Praying for God's Blessing upon each of us as we study and discuss his word that we each may be able to grow in grace and knowledge and be worthy servants of our Lord.

    Bro. Dallas Eaton
     
  13. John Gilmore

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    Frogman,

    Have you ever read Luther's "Bondage of the Will"? Compared to Luther, Calvin was an Arminian. This passage shows Calvin's Arminism:

    John Calvin, Institutes of the Christian Religion, Book III, Chapter 14

    God sometimes makes eternal life a consequent of works? This is not the Lutheran view:

    Formula of Concord, SD, Art. III
     
  14. Frogman

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    I have never read either of these men's work. I do have a book that is a 'comments' of sorts on Calvin's Institutes, but I have not read all of them because they are another's view of what the author was saying.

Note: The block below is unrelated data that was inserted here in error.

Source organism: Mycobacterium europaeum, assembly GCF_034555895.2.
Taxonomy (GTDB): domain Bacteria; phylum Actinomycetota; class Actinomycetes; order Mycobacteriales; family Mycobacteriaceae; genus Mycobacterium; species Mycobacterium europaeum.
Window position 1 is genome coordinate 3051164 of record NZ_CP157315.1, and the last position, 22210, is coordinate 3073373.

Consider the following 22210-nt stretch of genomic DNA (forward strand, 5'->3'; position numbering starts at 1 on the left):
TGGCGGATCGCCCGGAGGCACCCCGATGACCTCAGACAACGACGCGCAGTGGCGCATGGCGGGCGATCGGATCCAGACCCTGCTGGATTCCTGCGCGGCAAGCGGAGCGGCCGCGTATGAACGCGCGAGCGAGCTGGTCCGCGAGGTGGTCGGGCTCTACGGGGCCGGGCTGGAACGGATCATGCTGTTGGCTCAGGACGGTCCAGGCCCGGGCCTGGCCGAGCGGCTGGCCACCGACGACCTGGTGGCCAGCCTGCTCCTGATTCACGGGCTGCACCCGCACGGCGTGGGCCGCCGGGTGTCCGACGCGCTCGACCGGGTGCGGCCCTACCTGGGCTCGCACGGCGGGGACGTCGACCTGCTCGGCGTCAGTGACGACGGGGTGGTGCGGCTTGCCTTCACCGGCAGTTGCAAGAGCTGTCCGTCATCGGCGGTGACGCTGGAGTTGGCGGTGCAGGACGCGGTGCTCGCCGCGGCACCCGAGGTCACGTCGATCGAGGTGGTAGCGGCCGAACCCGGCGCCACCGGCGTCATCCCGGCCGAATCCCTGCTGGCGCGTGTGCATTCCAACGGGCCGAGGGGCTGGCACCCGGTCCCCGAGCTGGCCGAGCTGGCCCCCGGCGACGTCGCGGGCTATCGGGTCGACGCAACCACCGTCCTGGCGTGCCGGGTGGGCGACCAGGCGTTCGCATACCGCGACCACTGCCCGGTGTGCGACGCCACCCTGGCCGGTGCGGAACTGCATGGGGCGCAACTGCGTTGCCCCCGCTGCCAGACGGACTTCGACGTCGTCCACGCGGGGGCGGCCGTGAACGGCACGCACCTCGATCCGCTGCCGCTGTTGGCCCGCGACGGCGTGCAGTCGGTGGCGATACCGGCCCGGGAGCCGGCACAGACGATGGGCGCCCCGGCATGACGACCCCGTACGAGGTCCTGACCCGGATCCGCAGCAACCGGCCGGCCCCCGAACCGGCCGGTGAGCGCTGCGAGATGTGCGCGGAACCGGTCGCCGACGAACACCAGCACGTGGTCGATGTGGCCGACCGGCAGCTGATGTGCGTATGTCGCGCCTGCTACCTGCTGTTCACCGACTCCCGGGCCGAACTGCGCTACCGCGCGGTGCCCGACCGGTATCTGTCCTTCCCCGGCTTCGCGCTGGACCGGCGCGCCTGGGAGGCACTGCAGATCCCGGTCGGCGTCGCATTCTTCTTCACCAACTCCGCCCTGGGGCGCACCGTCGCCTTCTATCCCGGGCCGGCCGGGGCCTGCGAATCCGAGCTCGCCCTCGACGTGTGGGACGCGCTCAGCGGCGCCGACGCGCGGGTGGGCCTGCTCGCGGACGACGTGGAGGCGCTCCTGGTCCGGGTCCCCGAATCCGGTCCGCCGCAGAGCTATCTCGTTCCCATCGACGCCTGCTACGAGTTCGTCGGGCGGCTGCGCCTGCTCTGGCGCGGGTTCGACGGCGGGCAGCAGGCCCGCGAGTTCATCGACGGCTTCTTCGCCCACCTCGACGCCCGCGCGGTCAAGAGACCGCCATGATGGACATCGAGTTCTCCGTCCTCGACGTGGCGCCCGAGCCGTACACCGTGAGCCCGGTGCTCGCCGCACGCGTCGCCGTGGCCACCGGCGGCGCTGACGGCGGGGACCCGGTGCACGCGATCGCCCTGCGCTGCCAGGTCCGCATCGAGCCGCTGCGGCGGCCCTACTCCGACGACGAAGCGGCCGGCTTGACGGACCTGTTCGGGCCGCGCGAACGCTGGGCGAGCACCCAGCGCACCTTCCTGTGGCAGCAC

I do know that Spurgeon stated that Calvin never twisted scripture to agree with his theology, in other words, if scripture clearly appeared to disagree with perserverance, or something, he stayed with scripture and didn't try to explain it away, but commented upon it according to what was plainly stated.

    I have never read much of what Luther wrote at all.

    Thanks for posting the quotes.

    Bro. Dallas Eaton